In medicine we frequently propagate half-truths and unsubstantiated certainties. Thus, truth is a relative experience, dependent primarily on how we choose to define it rather than any concrete state of reality. Increasingly we have favored a technological definition of truth over that of the clinical perspective. As such we are driven to act in disease states that are often best treated by blissful ignorance. Where we draw the line of clinical relevance and subclinical disease seems dependent on our own comfort with uncertainty. Given this current culture, it is not surprising that bedside ultrasound (US) has become a popular tool to evaluate the majority of ailments that may show up in the Emergency Department. With our expanding technical skills, so to has our comfort in using this modality to make clinical decisions. At this point, such a level of technical proficiency has been achieved that we have outpaced the literature base to guide these decisions. Until recently the majority of the literature addressing bedside US has been limited by its use of surrogate endpoints and disease oriented definitions of success. Thus we stand at a crossroads in Emergency Medicine. This is not intended to discredit bedside US as a modality but rather a commentary on its user, and our inability to separate clinically relevant reality from the pixilated truth we see on our monitors. To ask the question, how exactly should we determine our sonographic definition of truth?
A recent article published in The Lancet Respiratory Medicine, by Laursen et al, is the first randomized controlled trial examining the utilization of bedside US effects on patient outcomes (1). Up until the publication of this article, the efficacy of US was evaluated through studies addressing its diagnostic accuracy. US was compared to a more traditional diagnostic tool often using an impossible gold standard. In many cases US proved comparable or even superior to the traditional diagnostic modality. These types of studies helped us define the potential utility of bedside US, but we have outgrown these humble beginnings. What is now required are trials examining the patient centered effects of the incorporation of bedside US into our practice.
The findings of the Laursen trial were covered in more detail in my previous post found on EM Literature Of Note and examined in an even more expert fashion by Simon Carly on The St. Emlyn’s blog. I have included an excerpt from my post as a summation of these findings:
Authors randomized patients presenting to the ED with signs or symptoms concerning for a respiratory etiology to either a standard work up as determined by the treating physician or the addition of POCUS performed by a single experienced operator. The US protocol consisted of sonographic examination of the heart, lungs and lower extremity deep veins to identify possible causes of patients’ symptoms. The authors’ primary outcome was the percentage of patients with a correct presumptive diagnosis 4 hours after presentation to the Emergency Department as determined by two physicians blinded to ED POCUS findings, but with access to the records of the entire hospital stay.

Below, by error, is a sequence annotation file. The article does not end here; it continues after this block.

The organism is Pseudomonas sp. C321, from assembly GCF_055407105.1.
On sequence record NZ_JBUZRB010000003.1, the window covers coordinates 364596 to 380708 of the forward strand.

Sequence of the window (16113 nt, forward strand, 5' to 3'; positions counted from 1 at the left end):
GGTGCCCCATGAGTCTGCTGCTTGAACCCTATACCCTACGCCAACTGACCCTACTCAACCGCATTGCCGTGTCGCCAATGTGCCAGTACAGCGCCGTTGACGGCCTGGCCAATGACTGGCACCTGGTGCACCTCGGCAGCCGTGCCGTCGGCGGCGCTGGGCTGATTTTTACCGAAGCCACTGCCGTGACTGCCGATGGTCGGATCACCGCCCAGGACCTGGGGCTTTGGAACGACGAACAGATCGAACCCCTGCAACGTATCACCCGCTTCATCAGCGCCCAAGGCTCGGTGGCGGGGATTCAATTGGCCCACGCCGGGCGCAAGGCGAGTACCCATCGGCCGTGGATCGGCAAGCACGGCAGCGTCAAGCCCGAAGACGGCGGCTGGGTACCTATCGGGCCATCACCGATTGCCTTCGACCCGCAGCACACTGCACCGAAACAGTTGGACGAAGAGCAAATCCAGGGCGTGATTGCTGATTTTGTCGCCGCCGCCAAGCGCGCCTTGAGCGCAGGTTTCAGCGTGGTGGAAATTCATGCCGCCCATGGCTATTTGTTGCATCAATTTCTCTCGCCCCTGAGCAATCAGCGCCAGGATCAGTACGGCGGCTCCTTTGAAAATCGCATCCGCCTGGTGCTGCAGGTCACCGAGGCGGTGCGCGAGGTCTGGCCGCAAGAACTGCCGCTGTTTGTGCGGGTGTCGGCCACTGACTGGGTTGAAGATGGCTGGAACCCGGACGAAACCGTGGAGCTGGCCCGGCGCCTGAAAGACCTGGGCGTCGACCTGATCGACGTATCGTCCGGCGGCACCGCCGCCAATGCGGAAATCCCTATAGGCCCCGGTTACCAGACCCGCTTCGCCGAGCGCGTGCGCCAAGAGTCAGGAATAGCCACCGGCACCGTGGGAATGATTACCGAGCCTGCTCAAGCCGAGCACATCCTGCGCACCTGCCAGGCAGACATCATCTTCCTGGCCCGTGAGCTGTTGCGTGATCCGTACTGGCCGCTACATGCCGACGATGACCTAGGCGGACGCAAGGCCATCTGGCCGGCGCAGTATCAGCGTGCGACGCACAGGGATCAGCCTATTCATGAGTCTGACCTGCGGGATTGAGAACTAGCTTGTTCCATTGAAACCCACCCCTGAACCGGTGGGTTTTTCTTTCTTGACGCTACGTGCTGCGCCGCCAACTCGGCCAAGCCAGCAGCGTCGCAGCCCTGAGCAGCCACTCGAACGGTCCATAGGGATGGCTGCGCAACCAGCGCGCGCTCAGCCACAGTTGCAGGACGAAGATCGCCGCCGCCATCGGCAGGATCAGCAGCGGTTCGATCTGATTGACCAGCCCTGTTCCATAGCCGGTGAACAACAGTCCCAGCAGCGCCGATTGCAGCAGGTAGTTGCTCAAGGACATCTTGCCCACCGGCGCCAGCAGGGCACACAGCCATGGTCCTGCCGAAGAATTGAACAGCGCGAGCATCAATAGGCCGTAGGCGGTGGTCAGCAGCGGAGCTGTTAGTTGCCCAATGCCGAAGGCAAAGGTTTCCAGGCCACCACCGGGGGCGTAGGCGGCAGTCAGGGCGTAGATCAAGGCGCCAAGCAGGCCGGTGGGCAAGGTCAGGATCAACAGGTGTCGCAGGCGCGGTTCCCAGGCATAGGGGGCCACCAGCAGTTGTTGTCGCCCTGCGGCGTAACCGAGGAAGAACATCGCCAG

Using this POCUS protocol the authors found stunning success in their primary endpoint. Specifically, the rate of correct diagnoses made at 4-hours in the POCUS group was 88% compared to 63.7% in the standard work up group. Furthermore 78% of the patients in the POCUS group received “appropriate” treatment in the Emergency Department compared to 56.7% in the standard work up group.
Though promising, these benefits did not translate into improvements in true patient oriented benefits. Though not statistically significant, the observed in-hospital and 30-day mortality trended towards harm in the POCUS arm (8.2% vs 5.1% and 12% vs 7% respectively). Nor was there any meaningful difference in length of stay or hospital-free days between those in the POCUS group and those in the control group. Even more concerning, was the significant increase in downstream testing that occurred in patients randomized to the POCUS group. Specifically the amount of chest CTs (8.2% vs 1.9%), echocardiograms (10.1% vs 3.8%) and diagnostic thoracocenthesis (5.7% vs 0%).
It is important to note the pathologies found in the POCUS group were not false positives. These patients had additional diagnostic tests confirming the validity of the bedside findings. As such this is not a question of technical competency, but rather a question of clinical relevancy. The significant increase in diagnostic proficiency found in the POCUS group did not result in improved patient oriented outcomes, in fact there were significant trends towards harm in both hospital and 30-day mortality. This, of course, may be statistical whimsy. Future trials may show this to be nothing more than the random noise generated by a small sample size , but these findings are concerning for a certain degree of overdiagnosis.